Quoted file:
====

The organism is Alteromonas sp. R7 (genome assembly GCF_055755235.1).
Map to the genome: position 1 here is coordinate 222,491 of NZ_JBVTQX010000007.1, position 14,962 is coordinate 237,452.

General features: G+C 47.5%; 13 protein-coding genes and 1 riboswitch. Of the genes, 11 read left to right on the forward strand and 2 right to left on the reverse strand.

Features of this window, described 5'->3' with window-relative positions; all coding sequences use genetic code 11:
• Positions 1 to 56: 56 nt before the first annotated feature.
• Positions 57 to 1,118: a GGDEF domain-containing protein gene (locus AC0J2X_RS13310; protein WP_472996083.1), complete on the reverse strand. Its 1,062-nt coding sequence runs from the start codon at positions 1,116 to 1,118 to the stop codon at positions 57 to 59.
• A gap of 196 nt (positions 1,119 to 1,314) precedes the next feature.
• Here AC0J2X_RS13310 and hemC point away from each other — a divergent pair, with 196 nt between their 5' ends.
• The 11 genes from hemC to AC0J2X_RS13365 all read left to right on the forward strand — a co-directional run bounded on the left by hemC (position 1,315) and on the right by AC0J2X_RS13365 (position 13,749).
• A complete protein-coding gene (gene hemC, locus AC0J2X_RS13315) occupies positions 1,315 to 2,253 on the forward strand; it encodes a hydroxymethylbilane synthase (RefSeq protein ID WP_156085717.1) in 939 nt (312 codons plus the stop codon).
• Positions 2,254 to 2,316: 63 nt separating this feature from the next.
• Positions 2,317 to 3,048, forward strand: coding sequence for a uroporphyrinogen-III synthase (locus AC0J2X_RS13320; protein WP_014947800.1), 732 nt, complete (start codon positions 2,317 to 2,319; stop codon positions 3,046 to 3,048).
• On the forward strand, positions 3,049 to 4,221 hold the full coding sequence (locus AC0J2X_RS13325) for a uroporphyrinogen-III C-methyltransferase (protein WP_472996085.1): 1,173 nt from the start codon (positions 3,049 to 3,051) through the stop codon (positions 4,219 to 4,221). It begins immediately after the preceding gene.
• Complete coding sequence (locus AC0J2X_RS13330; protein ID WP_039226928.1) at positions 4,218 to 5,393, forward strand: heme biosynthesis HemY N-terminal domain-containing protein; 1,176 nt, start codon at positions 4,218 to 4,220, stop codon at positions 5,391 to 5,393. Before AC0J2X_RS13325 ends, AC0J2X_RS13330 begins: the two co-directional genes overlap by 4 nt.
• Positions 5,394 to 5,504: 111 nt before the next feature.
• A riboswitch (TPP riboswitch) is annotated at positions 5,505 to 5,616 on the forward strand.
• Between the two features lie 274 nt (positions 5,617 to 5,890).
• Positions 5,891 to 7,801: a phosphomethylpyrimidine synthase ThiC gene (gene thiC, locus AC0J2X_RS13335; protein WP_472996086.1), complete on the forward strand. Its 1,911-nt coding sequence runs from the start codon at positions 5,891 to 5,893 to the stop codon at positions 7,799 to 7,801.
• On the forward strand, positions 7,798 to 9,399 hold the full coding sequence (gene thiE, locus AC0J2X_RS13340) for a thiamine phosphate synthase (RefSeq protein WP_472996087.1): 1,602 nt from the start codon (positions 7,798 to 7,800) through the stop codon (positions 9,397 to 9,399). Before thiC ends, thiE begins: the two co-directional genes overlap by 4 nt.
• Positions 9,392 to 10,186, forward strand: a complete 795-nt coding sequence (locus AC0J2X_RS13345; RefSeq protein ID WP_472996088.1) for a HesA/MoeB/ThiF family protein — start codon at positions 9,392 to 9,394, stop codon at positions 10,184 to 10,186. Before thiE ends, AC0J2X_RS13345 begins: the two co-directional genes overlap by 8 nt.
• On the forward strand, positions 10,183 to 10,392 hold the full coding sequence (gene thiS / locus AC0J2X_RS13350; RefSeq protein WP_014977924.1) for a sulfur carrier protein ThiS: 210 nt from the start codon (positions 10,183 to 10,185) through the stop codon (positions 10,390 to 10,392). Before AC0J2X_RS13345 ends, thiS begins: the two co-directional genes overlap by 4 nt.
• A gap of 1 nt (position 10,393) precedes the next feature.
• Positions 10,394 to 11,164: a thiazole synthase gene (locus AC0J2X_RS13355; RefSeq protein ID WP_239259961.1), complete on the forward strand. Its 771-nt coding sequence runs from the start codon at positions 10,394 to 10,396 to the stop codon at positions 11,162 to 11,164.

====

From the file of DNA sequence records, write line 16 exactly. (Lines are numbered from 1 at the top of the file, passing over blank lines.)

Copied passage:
• A riboswitch (TPP riboswitch) is annotated at positions 5,505 to 5,616 on the forward strand.